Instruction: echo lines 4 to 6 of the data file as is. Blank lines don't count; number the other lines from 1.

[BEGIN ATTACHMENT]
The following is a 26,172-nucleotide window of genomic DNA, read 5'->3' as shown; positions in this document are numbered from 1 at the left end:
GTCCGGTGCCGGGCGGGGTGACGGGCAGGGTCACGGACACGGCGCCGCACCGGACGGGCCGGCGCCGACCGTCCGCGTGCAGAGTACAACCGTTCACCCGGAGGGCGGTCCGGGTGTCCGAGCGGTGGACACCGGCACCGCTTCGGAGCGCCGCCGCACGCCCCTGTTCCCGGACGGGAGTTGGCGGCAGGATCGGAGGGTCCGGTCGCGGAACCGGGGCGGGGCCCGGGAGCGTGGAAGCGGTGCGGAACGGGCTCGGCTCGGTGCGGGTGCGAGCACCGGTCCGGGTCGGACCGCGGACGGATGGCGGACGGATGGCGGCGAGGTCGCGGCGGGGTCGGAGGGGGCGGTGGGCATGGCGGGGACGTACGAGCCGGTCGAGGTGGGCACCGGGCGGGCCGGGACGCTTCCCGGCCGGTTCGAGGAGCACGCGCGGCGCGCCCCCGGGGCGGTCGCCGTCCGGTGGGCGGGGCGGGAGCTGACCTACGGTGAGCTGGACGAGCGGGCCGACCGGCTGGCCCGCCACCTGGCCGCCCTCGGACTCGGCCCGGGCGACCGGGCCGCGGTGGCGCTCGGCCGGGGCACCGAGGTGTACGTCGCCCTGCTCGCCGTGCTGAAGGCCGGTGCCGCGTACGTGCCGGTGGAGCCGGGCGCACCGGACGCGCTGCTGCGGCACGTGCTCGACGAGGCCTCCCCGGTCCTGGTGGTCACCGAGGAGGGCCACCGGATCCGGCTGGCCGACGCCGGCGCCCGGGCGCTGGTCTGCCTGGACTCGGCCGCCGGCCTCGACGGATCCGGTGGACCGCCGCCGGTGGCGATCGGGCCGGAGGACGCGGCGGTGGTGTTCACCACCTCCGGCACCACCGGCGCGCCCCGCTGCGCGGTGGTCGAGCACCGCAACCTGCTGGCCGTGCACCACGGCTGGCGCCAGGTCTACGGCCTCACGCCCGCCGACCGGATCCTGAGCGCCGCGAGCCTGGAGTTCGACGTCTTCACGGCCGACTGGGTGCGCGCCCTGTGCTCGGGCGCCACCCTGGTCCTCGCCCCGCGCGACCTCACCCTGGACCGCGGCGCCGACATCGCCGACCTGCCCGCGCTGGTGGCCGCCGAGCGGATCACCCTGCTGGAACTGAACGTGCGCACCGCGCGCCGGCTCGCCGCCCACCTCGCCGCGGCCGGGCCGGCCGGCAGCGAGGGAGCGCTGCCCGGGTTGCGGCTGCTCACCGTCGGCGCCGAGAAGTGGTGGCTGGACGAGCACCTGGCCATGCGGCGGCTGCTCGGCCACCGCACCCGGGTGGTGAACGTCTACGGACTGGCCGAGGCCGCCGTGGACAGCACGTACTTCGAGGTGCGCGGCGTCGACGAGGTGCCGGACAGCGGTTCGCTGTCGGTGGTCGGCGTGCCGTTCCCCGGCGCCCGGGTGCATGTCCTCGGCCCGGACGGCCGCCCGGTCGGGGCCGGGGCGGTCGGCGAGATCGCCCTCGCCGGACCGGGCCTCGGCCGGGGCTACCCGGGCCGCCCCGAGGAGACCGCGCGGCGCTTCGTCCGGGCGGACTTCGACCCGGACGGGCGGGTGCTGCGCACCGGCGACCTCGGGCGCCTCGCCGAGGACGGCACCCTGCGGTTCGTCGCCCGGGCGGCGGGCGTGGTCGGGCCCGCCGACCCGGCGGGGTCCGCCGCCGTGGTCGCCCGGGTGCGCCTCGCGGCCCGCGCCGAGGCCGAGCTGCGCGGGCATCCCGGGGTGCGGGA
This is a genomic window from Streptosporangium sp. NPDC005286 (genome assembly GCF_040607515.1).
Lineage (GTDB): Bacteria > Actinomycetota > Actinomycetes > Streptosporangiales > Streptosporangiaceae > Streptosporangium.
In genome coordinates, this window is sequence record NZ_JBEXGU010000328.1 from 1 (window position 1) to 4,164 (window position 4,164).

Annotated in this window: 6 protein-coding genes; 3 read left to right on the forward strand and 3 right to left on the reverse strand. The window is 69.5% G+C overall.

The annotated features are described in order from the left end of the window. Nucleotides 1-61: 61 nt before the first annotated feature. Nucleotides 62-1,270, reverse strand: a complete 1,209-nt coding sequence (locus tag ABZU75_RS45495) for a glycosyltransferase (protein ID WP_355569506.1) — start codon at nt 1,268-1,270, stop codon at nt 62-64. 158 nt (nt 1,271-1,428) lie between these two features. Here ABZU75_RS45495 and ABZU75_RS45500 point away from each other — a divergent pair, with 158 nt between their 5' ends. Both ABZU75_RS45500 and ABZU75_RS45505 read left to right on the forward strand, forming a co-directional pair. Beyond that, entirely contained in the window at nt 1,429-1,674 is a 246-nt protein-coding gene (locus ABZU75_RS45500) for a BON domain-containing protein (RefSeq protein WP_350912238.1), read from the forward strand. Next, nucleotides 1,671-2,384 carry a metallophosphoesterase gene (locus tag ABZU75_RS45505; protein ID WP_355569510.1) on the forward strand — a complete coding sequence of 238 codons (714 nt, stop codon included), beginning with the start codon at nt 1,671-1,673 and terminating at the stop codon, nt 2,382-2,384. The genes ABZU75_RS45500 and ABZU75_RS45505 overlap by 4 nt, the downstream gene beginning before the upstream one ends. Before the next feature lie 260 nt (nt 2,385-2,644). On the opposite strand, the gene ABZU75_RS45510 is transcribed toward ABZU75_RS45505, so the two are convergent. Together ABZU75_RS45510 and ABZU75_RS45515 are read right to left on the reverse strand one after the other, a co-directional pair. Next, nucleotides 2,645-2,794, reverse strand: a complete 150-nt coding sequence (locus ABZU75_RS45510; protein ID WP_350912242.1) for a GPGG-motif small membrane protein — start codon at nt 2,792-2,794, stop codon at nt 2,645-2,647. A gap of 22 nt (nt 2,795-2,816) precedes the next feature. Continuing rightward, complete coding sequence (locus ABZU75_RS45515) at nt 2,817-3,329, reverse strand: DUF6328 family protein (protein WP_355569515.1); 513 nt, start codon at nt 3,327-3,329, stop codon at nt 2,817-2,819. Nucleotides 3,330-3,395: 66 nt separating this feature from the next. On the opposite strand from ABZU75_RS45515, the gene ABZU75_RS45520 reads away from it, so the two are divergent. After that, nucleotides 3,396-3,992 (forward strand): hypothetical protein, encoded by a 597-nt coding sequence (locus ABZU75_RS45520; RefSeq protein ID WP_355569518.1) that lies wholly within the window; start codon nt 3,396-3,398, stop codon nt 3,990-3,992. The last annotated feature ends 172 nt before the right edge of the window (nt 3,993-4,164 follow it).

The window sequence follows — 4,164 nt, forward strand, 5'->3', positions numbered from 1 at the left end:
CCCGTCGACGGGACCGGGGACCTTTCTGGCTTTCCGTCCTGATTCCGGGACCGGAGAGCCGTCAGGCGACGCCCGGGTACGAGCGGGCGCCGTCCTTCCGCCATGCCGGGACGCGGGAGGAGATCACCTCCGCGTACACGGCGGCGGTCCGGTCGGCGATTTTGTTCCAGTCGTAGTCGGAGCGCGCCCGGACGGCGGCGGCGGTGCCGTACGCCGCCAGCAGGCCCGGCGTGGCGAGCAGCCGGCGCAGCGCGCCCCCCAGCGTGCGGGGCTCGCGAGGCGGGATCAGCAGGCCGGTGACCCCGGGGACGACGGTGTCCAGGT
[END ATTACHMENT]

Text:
Lineage (GTDB): Bacteria > Actinomycetota > Actinomycetes > Streptosporangiales > Streptosporangiaceae > Streptosporangium.
In genome coordinates, this window is sequence record NZ_JBEXGU010000328.1 from 1 (window position 1) to 4,164 (window position 4,164).

Annotated in this window: 6 protein-coding genes; 3 read left to right on the forward strand and 3 right to left on the reverse strand. The window is 69.5% G+C overall.